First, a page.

I was six years old when JFK was killed and we had this book in my house called Four Days
that was compiled by UPI and American Heritage Magazine. I don’t have any recollection of watching the reports of the assassination on TV, but I used to sit down with this book of news photos and look at every detail and try to put the events in some sort of six-year-old-order.
I recently came across a copy of the book in an antique store in Pennsylvania and although I hadn’t looked through it in many years, I remember each page vividly. The whole story of those four days in November seems crazy even today - the open-limo motorcade, Oswald shooting from the sixth floor, his arrest in a movie theater, Jackie’s pink suit with her husband’s blood on it, strip-club owner Jack Ruby shooting Oswald in the jail basement on live TV, the funeral of a President.
I had the book with me on the plane coming home and to pass the time I made some drawings in my sketchbook from the photographs, and when I got home I kept at it. Making sketchbook drawings of news photos that are nearly fifty years old seems like a pretty useless way to spend perfectly valuable time between assignments, but so many photos seemed like they would make good drawings that I just continued.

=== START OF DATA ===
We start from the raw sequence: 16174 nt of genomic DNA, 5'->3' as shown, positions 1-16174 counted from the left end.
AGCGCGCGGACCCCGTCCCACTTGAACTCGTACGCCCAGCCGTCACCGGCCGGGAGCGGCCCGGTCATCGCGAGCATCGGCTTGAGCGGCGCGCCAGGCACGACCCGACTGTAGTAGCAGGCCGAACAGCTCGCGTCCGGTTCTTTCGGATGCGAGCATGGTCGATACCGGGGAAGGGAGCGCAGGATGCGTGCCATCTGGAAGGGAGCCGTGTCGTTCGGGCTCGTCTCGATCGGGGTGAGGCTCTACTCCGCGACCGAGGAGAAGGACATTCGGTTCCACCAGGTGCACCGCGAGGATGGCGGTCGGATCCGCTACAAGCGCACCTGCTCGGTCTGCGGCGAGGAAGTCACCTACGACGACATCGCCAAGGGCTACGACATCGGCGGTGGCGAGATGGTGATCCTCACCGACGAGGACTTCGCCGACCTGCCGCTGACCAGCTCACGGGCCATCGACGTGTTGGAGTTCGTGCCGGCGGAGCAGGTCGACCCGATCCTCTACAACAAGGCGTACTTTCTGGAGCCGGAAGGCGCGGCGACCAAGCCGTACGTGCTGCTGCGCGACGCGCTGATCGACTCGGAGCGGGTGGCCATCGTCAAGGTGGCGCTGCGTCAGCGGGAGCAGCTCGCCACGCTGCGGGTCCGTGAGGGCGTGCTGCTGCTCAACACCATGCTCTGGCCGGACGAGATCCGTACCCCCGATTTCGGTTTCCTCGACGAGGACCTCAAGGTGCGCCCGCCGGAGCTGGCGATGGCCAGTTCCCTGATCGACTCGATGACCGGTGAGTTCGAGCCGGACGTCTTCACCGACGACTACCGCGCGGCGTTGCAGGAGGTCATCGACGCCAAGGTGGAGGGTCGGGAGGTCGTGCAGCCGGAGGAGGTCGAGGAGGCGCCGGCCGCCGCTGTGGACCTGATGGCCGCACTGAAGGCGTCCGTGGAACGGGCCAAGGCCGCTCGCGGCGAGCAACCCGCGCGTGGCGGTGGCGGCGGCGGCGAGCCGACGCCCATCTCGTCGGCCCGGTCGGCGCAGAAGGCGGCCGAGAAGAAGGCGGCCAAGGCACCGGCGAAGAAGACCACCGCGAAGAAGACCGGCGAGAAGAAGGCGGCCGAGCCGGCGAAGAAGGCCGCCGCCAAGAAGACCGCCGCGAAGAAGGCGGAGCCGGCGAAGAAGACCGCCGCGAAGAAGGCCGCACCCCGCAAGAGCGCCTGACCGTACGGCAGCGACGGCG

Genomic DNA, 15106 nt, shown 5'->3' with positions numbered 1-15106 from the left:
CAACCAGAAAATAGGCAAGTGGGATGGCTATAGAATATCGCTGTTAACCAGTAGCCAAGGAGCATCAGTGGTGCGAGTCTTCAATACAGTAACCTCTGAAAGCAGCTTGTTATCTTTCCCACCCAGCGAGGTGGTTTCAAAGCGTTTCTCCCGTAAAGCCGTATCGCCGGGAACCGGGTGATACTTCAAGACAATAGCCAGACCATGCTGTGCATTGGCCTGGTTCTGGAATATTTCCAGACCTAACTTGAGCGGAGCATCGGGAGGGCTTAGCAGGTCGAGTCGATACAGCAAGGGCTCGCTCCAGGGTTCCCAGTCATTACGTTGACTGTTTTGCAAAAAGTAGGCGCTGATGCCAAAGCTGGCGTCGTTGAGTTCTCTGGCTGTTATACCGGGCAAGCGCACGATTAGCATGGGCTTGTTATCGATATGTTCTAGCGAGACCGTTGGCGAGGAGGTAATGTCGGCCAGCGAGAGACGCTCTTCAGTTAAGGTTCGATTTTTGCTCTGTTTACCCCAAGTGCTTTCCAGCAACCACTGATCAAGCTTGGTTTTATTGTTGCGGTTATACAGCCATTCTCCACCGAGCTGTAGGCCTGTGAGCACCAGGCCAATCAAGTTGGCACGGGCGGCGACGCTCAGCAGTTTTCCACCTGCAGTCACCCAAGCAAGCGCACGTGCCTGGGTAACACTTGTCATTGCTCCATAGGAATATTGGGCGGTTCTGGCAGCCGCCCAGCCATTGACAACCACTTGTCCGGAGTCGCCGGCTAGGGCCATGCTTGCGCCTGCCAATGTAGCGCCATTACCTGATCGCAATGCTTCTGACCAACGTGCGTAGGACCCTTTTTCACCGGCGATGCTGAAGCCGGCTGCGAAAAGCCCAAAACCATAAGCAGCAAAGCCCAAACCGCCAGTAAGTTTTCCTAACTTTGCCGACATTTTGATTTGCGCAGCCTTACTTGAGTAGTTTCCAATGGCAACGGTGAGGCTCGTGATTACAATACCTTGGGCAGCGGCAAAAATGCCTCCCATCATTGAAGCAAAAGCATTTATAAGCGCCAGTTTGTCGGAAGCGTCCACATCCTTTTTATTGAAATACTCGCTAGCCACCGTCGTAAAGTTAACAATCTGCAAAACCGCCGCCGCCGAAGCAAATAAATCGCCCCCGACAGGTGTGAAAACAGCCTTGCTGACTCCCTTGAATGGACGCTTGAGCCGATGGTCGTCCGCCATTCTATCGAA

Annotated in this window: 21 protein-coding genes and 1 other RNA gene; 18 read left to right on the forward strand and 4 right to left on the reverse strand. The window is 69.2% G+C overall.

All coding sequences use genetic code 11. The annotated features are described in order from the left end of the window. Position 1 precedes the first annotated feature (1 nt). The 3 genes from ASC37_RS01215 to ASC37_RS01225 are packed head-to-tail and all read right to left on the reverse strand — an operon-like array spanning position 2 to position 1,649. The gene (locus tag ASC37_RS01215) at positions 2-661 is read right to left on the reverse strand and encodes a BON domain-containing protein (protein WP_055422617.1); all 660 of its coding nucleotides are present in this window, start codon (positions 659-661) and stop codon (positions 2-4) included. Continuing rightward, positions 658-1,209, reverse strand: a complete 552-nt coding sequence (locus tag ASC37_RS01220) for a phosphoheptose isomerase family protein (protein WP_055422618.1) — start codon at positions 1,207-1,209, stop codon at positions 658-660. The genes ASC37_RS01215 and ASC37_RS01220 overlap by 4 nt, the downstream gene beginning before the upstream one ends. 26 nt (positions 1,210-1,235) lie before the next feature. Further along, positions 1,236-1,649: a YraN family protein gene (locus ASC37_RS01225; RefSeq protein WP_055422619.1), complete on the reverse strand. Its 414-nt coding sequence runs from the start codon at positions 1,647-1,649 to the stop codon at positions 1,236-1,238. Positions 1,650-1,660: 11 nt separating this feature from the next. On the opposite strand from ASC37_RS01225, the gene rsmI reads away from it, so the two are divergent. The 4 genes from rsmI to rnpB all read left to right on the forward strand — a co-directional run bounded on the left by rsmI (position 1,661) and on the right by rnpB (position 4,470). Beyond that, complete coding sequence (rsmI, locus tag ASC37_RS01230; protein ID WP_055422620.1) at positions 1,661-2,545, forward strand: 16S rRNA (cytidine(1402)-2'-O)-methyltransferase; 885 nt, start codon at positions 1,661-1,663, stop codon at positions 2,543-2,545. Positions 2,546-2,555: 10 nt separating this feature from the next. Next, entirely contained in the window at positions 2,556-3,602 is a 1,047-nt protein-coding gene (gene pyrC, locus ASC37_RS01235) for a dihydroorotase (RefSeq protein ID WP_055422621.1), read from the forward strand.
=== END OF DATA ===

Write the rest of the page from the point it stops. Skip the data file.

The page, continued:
It got me thinking about the power of these photos and the impact still photography had when I was growing up. Every Tuesday LIFE Magazine arrived in the mail and I’d lie on the floor, look at the pictures of things I didn’t understand and try to figure out what was going on in the world, and I made a lot of sad drawings from photos, mostly of movie stars and sports heroes.We live in a different world now, the 24-hour-news cycle has changed that. There’s no time to stop and stare at frozen pictures taken a week ago and delivered to our mailbox, we need to see everything right away and move on to the next thing, and something’s been lost.